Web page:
In this 5 part series I will be talking about the Synapse Minimal Test Framework. The why, how and whatnot:

Want to dive straight into the code?

Want to skip reading? All code below can be found on GitHub: jpaarhuis/synapse-minimal-test-framework: Minimal test framework to test Azure Synapse pipelines with MSTest (CI included) (github.com)

Automate testing using Github Actions

In the previous post, we discussed how to use GitHub Actions to automate testing on GitHub. In this post, we will explore how to use Azure DevOps Pipelines to automate testing on Azure DevOps.

In this blog post, we will explain the workflow for running tests on Azure DevOps and generating a test report.

Azure DevOps Pipeline for Running Tests

To run tests on code changes to the main branch, we’ll create a YAML file that defines the pipeline’s structure and specifies the actions to be taken. The pipeline will run the defined tasks and provide feedback on the results when the trigger event occurs.

Here is the YAML code for our Azure DevOps Pipeline:

name: Run Tests

trigger:
  branches:
    include:
      - main
  paths:
    include:
      - /test/*

steps:
  - task: UseDotNet@2
    inputs:
      version: '6.x'
    
  - task: AzureCLI@1
    displayName: 'Run Tests'
    inputs:
      azureSubscription: '[ServiceConnectionHere]'
      scriptLocation: 'inlineScript'
      inlineScript: 'dotnet test --configuration Release --logger trx'
    env:
      AzureServicesAuthConnectionString: RunAs=Developer;DeveloperTool=AzureCli

  - task: PublishTestResults@2
    inputs:
      testRunner: VSTest
      testResultsFiles: '**/*.trx'

Let’s go through this code section by section.

Trigger

The trigger section specifies when our pipeline should be triggered. In this case, the pipeline is triggered when code is pushed to the repository’s main branch and when changes are made to files in the “/test/*” directory.

Steps

The “steps” section contains the set of actions that will be taken in our pipeline. In this case, we have the following steps:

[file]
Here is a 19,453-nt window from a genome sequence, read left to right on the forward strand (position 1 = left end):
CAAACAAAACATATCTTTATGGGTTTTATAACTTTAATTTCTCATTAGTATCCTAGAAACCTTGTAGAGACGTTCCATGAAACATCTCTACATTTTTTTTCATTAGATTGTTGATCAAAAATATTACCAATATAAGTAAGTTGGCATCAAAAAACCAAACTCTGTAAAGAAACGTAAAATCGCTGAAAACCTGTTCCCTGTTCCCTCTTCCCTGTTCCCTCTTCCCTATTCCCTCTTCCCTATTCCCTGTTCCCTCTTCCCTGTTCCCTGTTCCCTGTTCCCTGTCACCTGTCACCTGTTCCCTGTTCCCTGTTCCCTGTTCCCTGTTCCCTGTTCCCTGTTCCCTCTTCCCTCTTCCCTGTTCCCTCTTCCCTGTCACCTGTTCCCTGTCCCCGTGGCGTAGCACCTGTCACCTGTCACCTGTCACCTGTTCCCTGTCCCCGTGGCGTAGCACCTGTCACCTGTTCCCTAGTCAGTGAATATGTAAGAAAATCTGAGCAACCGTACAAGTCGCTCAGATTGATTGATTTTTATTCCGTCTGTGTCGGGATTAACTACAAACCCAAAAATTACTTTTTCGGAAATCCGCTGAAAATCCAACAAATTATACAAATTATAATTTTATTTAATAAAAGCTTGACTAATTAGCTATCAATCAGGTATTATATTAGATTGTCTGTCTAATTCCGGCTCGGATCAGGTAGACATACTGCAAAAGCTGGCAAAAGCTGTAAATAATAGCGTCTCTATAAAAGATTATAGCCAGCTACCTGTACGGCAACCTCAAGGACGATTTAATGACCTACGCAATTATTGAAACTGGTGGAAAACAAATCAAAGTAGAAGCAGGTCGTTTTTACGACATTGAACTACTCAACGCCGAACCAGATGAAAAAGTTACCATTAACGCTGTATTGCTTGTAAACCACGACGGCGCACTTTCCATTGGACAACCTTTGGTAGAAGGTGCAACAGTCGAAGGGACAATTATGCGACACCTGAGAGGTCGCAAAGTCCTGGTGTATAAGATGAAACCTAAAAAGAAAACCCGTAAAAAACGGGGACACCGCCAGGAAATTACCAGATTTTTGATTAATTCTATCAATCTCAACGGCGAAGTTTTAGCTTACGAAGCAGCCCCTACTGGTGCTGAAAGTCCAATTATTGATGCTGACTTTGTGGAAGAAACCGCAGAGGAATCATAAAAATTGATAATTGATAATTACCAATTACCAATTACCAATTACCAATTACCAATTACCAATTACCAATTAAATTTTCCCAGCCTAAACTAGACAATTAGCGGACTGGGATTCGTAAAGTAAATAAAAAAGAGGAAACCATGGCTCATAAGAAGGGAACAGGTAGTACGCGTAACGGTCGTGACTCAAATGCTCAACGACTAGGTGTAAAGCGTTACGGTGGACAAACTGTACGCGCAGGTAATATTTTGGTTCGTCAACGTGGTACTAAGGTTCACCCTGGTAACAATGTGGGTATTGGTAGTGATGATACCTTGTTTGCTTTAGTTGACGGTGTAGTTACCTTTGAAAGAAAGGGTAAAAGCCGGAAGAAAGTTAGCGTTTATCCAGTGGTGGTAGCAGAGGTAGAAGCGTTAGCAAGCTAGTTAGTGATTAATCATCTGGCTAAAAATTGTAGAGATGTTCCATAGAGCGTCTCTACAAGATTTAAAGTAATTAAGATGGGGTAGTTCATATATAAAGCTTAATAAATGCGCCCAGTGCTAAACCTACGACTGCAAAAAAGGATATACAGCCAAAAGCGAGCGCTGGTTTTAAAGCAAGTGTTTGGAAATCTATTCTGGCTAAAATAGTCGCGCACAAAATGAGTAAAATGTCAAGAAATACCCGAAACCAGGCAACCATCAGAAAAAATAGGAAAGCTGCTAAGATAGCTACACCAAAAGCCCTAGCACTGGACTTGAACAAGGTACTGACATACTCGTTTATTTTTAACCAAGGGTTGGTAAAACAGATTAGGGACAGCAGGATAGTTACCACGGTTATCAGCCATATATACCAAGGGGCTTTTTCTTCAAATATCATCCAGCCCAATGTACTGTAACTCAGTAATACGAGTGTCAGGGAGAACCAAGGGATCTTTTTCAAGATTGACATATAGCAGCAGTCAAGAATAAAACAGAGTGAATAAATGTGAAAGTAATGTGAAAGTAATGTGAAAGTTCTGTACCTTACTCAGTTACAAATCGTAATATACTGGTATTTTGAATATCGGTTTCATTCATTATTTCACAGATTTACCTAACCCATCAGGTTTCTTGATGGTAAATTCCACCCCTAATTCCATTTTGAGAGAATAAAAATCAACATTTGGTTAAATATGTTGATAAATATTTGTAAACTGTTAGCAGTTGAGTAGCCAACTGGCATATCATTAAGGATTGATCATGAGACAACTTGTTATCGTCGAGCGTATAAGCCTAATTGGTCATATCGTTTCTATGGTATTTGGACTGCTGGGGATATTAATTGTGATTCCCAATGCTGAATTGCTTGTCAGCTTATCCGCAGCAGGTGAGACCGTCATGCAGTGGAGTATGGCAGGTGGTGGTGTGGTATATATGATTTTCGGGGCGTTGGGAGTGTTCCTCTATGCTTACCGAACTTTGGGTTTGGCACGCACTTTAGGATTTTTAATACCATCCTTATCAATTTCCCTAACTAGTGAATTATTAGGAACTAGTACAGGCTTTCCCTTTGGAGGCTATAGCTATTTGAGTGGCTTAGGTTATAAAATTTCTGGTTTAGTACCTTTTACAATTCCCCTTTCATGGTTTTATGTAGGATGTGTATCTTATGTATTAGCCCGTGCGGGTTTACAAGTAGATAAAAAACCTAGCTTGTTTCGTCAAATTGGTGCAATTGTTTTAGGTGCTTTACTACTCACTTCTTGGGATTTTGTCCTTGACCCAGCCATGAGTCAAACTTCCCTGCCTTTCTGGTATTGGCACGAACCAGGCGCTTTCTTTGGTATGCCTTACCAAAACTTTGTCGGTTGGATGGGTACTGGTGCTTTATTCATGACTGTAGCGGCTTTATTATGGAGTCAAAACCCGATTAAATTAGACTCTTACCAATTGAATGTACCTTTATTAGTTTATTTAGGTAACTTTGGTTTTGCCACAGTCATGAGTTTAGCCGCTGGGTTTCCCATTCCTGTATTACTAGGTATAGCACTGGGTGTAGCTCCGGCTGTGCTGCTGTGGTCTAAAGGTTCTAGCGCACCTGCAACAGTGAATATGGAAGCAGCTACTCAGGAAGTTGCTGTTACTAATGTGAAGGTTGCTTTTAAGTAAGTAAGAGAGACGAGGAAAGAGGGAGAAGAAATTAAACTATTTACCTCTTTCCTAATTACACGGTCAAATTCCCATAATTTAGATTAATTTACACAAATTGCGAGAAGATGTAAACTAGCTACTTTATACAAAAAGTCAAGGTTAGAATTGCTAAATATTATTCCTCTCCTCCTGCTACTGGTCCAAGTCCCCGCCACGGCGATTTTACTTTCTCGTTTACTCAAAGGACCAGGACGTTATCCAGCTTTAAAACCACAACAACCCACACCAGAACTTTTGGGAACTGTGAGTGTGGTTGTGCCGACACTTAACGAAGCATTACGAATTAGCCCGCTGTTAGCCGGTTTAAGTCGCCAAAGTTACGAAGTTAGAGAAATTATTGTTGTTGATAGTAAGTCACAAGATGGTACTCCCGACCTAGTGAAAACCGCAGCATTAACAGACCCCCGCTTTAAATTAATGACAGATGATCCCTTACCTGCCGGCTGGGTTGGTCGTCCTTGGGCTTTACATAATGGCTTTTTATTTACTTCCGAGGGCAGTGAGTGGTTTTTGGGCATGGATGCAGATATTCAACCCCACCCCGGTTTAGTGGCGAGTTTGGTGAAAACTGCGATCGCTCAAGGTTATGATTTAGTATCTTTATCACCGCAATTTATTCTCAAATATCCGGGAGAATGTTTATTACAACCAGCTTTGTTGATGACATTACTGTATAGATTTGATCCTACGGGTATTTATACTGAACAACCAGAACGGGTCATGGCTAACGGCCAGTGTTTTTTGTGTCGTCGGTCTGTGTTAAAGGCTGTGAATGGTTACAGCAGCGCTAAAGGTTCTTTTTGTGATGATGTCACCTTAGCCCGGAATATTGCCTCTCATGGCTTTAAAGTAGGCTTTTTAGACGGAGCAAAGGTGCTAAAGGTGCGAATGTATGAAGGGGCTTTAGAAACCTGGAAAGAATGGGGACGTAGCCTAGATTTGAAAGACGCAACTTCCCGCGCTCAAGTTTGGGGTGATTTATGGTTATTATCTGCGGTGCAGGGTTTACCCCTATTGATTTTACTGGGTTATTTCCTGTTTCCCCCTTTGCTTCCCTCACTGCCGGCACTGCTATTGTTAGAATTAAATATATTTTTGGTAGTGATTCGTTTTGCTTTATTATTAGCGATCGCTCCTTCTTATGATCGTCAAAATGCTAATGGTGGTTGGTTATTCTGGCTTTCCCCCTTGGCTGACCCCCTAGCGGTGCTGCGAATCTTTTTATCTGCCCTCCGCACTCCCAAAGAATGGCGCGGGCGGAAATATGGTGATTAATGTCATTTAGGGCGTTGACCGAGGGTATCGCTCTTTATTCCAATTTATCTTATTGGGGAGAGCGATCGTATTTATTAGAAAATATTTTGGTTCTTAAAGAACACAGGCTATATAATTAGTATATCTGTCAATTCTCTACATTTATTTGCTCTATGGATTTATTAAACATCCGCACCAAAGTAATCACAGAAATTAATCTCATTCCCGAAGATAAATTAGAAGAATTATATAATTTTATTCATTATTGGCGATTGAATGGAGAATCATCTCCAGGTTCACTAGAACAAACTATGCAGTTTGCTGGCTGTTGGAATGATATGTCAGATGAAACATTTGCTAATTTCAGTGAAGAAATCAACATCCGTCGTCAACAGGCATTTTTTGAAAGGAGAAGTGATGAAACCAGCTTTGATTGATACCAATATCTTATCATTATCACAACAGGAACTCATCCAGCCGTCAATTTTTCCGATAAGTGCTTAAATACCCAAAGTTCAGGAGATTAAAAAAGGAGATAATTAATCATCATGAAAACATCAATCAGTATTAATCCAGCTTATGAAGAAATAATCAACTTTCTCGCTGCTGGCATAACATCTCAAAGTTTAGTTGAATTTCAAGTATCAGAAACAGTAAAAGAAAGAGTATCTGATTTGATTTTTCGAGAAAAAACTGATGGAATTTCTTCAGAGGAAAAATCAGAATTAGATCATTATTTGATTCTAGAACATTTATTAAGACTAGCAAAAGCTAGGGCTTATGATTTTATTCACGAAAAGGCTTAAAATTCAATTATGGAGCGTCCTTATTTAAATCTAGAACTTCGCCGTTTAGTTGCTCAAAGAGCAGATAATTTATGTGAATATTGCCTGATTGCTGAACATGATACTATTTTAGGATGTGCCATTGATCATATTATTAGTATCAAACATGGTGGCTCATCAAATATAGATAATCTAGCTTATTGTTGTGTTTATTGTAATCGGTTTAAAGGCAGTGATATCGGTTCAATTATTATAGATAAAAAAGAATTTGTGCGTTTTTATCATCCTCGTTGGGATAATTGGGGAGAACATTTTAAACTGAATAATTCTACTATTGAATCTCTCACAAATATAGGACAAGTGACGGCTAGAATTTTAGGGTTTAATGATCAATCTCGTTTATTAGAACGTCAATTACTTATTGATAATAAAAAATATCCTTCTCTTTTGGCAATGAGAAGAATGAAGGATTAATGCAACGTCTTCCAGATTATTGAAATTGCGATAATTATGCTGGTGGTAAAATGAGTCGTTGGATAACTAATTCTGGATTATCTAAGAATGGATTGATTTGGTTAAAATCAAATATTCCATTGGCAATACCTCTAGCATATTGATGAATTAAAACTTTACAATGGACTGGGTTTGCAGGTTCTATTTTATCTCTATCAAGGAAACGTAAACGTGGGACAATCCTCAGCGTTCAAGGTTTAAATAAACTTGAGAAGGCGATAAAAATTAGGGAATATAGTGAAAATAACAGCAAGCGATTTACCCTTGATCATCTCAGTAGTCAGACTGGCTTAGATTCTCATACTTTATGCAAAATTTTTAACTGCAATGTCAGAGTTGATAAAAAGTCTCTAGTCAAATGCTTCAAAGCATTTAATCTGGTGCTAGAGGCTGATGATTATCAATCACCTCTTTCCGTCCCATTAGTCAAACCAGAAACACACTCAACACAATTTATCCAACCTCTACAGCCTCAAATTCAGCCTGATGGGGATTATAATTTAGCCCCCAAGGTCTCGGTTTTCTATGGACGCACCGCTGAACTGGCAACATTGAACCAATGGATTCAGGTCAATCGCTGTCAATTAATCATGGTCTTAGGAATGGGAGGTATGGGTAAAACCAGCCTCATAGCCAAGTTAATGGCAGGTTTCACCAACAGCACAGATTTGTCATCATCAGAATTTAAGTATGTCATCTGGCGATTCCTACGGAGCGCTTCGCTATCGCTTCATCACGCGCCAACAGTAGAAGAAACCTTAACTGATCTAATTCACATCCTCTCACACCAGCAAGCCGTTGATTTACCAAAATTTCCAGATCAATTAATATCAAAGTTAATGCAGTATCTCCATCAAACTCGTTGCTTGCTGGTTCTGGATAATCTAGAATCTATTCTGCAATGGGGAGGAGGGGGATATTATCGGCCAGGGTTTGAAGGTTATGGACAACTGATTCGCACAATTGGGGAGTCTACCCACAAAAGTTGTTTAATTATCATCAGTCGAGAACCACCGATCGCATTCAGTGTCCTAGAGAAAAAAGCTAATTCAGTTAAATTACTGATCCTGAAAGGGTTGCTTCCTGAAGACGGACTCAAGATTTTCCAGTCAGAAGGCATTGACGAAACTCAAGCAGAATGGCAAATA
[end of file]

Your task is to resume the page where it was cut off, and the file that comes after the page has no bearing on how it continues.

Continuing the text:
UseDotNet Task

The first step is to use the “UseDotNet” task to set up the environment for .NET Core. We specify the version of .NET Core we want to use as “6.x”.

  - task: UseDotNet@2
    inputs:
      version: '6.x'

AzureCLI Task

The second step is to use the “AzureCLI” task to run the tests. We specify the Azure service connection to use and run the command “dotnet test –configuration Release –logger trx” to execute the tests and create a TRX file as the test results.

The “AzureServicesAuthConnectionString” environment variable does a lot of heavy lifting here, because it enables the MSTest project to run under the credentials of the service connection service principal. So make sure the service principal has the corresponding permissions on Azure Synapse and the Azure Storage Accounts.

  - task: AzureCLI@1
    displayName: 'Run Tests'
    inputs:
      azureSubscription: '[ServiceConnectionHere]'
      scriptLocation: 'inlineScript'
      inlineScript: 'dotnet test --configuration Release --logger trx'
    env:
      AzureServicesAuthConnectionString: RunAs=Developer;DeveloperTool=AzureCli

PublishTestResults Task

Finally, the last step is to use the “PublishTestResults” task to publish the test results. We specify that we are using the VSTest runner and to look for TRX files in any directory with a “.trx” extension.

- name: Setup .NET 6.x
  uses: actions/setup-dotnet@v3
  with:
    dotnet-version: '6.x'

Result

When everything is working correctly, and all tests succeed you will see a test report when running the pipeline.

Conclusion

In this blog post, we explained how to use Azure DevOps Pipelines to automate testing on Azure DevOps, which sums up the series.

In this series, we covered the basics of testing Synapse Pipelines and provided examples of how to test simple and complex pipelines using different technologies. We also showed how to automate testing using CI tools such as Github Actions and Azure DevOps Pipelines. By incorporating testing into your pipeline development process, you can ensure that your pipelines are reliable, efficient, and accurate.